In the current climate of dumming down audiences, the last bastions of hope were the ABC and SBS. These channels are the only ones people with discerning taste can watch. The commercials channels became torture devices who now are only supported by the converted to mediocrity masses who are completely converted and possibly beyond salvation. The SBS board don’t realise we live in a entertainment world with incredible choice which is off course provided by the Internet. If they turn the SBS into a commercial channel, they will only turn away the ONLY people who kept it AND their jobs alive. All of us who currently support SBS will go online and their tv station will most likely go into the history books because the people who watch the commercial channels will never turn to SBS no matter how commercial you become, as most say, they don’t watch SBS because they don’t know how to read.

  • Maurice Wilkinson

    Advertising will increase and program quality will decline until the viewers are allowed to elect the Board. Some hope!

  • Colin Jones

    It is mind numbing even to watch SBS on Demand as not only are the commercials badly placed – right in the middle of dialogue in some instances – but they are usually the same. I go into a hypnotic trance, turn down the sound and wait patiently. As for home television I just tape shows and fast forward the commercials. Never ever watch commercial television unless on the very, very rare occasion they come up with some intelligently put together product.

    I remember when I spent some time in the U.K. between 1969-84 commercials were always preceded by an asterisk with the break ending the same way.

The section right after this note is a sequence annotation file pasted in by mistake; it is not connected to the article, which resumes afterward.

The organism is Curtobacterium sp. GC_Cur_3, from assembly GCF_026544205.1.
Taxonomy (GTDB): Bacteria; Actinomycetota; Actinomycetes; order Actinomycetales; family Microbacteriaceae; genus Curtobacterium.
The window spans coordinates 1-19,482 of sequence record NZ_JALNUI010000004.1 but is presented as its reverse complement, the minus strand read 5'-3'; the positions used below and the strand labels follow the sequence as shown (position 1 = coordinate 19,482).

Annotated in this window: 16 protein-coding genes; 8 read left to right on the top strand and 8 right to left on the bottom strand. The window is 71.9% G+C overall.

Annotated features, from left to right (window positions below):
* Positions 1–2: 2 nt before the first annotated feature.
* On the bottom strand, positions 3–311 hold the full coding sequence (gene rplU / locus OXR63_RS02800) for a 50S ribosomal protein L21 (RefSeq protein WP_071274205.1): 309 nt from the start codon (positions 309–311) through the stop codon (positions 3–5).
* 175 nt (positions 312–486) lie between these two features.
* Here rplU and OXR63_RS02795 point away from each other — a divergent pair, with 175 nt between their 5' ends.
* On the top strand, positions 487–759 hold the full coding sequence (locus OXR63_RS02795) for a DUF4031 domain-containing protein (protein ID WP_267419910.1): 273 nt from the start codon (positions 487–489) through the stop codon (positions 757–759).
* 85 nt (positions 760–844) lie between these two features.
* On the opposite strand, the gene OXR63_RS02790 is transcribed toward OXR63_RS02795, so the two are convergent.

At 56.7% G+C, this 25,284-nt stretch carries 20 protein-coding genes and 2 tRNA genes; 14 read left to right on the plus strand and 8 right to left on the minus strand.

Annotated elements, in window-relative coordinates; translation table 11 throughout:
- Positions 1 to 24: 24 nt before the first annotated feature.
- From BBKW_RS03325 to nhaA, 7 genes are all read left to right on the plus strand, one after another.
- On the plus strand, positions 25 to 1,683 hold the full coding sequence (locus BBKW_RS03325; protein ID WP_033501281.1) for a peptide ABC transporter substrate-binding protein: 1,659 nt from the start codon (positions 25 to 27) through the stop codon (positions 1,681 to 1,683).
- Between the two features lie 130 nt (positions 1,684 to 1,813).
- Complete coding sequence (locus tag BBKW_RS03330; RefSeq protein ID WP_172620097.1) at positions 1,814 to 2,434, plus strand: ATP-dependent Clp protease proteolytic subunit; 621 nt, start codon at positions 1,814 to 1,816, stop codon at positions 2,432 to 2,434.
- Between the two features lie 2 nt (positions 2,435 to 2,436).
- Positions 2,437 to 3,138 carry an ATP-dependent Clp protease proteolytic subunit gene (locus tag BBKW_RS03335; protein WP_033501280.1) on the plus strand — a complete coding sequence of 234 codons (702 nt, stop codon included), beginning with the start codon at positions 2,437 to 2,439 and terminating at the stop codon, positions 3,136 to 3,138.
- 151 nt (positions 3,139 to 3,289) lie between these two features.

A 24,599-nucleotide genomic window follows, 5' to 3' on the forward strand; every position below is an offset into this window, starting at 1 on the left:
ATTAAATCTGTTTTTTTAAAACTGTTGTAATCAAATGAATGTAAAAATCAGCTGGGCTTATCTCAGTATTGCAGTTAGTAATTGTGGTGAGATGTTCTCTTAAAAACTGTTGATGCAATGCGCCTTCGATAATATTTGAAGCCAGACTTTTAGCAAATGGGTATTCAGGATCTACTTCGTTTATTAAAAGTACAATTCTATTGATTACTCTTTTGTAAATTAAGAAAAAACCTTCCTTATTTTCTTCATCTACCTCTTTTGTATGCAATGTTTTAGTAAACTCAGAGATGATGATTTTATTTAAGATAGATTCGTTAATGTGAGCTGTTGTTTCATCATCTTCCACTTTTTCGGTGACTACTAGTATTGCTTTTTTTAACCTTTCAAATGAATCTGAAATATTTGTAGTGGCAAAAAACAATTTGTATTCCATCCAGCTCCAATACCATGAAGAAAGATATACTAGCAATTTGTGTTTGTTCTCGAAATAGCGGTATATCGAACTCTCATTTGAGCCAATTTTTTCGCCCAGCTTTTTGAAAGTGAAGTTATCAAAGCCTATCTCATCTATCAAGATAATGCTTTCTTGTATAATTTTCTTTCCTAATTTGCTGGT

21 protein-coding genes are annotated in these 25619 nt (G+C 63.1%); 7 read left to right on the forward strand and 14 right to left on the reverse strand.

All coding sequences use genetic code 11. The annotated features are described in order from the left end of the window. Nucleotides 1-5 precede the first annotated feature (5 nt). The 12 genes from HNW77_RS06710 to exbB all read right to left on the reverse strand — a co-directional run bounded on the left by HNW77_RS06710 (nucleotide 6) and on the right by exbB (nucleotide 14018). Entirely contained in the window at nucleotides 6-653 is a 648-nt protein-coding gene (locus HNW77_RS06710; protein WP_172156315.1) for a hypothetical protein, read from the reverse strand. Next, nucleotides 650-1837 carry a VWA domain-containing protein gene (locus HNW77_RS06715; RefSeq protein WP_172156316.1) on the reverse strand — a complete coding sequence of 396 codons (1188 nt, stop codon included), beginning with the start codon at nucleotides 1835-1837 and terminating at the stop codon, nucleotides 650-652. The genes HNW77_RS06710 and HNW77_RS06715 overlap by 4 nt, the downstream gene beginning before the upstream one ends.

Australian commercial television is the absolute pits and it is a pity SBS is going in that direction too.

  • John

    I agree with Phil – record the programs and watch later fast forwarding through the ads. There seems to be more ads in each ad break now, or is that just my sensitivity rising? Thanks.

  • Jano

    SBS is not as diverse as it used to be. When I came here 15 years ago I loved SBS but it has now changed for the worse. Since they put ads in program it has become less relevant to me. They give lip service to their charter but I still listen to radio. I do not have a recorder for TV and that is not the answer anyway. I have watched programs that were recorded though at friends houses and it is still a disruption to fast forward past the advertisements. The point is SBS should not be allowed to interrupt programs. I always hear in the news that SBS is lowly funded but it has become a selfish corporate body, like it has a chip on its shoulder and with nothing to show. Dumbed down programs, mostly in English and often monocultural, hell bent on trying to attract advertisers but still poor. It seems the powers that be within SBS just do not get it. Bring back the people of 20 years ago who at least understood the purpose of SBS.

  • Hans Westermann

    I stoped watching SBS when they introduced in-program advertising. Why not have the ads in one block or as alone standing programs? Some people like the ads.

  • Serge

    Goodbye, SBS.

    As for the advertisers, I’ve never as much as given them even a hello.

    Ask me who advertises on SBS and I wouldn’t have a clue. They are purely disruptive irritants to what once was diverse, interesting, alternative quality viewing. Alas, no more.